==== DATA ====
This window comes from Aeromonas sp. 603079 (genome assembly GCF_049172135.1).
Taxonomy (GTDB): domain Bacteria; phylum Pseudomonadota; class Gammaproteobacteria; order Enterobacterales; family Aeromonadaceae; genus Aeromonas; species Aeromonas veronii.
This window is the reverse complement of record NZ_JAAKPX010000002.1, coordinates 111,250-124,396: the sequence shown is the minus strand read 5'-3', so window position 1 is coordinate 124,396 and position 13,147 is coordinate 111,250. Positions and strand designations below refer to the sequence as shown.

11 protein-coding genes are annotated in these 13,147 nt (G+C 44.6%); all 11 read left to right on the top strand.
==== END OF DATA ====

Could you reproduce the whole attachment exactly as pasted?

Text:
This window comes from Aeromonas sp. 603079 (genome assembly GCF_049172135.1).
Taxonomy (GTDB): domain Bacteria; phylum Pseudomonadota; class Gammaproteobacteria; order Enterobacterales; family Aeromonadaceae; genus Aeromonas; species Aeromonas veronii.
This window is the reverse complement of record NZ_JAAKPX010000002.1, coordinates 111,250-124,396: the sequence shown is the minus strand read 5'-3', so window position 1 is coordinate 124,396 and position 13,147 is coordinate 111,250. Positions and strand designations below refer to the sequence as shown.

11 protein-coding genes are annotated in these 13,147 nt (G+C 44.6%); all 11 read left to right on the top strand.